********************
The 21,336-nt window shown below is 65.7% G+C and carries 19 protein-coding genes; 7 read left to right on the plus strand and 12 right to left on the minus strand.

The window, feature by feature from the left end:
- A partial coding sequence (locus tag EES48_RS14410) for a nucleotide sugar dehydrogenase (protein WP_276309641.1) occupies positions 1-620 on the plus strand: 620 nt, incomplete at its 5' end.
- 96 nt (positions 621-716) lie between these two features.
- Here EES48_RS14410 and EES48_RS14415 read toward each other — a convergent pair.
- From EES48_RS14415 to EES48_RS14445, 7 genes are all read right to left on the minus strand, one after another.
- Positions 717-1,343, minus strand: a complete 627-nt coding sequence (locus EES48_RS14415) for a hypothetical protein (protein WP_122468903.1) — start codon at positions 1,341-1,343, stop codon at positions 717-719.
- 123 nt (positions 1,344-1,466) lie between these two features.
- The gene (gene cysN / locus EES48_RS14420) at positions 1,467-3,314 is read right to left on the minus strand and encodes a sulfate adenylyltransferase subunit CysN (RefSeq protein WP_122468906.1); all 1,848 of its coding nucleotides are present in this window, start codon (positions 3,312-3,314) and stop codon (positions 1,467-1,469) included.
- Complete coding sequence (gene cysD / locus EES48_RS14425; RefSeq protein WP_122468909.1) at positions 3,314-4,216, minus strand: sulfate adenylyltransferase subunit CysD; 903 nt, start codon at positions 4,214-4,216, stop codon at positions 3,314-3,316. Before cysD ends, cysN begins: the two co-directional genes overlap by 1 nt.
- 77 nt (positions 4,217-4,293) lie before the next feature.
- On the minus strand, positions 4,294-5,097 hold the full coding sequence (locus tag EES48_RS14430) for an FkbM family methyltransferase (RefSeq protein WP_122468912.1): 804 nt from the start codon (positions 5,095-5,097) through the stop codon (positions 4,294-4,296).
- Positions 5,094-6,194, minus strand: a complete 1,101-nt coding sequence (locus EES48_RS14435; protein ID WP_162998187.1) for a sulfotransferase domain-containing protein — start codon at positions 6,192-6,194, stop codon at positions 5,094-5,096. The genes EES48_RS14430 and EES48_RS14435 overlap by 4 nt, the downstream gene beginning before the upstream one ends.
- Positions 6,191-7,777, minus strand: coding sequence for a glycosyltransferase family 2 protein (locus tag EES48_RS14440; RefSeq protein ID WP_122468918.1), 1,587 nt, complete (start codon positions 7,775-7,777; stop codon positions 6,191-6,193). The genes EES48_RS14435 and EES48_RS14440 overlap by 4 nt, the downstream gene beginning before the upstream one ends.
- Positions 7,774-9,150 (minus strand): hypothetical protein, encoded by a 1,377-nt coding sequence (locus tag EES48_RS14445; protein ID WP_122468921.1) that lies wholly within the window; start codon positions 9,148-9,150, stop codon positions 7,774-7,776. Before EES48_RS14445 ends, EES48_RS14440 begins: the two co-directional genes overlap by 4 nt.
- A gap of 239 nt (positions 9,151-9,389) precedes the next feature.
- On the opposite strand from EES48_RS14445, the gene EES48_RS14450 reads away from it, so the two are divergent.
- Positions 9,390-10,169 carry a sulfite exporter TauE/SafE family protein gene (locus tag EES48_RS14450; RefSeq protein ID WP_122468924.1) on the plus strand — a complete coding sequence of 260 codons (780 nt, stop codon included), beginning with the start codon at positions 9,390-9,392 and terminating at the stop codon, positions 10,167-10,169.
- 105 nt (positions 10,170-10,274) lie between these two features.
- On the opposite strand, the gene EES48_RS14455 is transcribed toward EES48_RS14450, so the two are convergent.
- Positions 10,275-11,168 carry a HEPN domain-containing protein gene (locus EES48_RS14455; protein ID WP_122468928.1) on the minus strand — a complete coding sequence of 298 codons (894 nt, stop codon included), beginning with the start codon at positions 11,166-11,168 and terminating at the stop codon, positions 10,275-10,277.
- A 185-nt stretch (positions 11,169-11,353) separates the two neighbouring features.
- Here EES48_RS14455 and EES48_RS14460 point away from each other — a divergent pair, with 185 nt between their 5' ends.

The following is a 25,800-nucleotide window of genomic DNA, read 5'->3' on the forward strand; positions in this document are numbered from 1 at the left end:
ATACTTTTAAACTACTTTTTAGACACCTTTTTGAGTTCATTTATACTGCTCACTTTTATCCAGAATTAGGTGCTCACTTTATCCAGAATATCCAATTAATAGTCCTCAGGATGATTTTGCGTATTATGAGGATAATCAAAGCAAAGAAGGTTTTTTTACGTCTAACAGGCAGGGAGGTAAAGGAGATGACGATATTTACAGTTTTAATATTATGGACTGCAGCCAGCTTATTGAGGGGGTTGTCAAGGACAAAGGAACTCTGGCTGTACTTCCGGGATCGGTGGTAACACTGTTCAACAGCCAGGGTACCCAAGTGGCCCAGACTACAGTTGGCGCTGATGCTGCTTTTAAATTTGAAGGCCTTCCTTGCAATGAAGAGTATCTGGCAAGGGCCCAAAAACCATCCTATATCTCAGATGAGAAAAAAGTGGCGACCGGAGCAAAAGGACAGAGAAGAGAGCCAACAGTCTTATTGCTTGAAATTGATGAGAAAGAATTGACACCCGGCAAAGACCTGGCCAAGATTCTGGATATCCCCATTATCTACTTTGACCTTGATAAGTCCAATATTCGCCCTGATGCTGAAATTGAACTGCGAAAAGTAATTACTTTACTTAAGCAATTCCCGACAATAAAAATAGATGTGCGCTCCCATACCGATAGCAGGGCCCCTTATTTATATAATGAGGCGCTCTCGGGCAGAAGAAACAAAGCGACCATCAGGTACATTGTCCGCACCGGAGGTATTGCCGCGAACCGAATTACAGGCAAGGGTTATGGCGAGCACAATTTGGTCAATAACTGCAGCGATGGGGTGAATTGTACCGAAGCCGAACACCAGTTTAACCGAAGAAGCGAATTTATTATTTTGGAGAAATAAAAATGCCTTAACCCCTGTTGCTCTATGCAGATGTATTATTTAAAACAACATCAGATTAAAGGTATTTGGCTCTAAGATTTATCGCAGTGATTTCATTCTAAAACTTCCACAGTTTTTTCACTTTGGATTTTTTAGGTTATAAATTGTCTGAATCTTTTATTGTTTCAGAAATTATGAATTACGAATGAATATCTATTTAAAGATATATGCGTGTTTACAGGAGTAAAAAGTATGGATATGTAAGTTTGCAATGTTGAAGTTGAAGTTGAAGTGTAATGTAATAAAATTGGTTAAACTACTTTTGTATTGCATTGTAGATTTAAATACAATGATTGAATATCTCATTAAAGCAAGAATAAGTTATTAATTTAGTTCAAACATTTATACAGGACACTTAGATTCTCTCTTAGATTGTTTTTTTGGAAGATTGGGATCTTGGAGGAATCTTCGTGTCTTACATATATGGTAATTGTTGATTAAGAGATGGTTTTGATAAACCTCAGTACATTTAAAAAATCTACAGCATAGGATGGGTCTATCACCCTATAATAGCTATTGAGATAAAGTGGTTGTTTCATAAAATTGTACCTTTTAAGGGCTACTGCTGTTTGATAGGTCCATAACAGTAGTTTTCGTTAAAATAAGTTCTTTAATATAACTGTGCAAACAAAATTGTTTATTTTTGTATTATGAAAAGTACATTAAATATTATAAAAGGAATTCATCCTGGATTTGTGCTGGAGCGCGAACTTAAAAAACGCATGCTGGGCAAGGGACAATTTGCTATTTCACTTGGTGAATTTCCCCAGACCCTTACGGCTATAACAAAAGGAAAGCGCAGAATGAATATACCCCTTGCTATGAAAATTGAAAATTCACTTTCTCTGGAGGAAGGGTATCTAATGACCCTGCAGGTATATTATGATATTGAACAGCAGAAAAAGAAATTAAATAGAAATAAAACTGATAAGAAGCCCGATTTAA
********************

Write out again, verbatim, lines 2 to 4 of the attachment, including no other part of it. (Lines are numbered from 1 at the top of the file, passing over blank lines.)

The window, feature by feature from the left end:
- A partial coding sequence (locus tag EES48_RS14410) for a nucleotide sugar dehydrogenase (protein WP_276309641.1) occupies positions 1-620 on the plus strand: 620 nt, incomplete at its 5' end.
- 96 nt (positions 621-716) lie between these two features.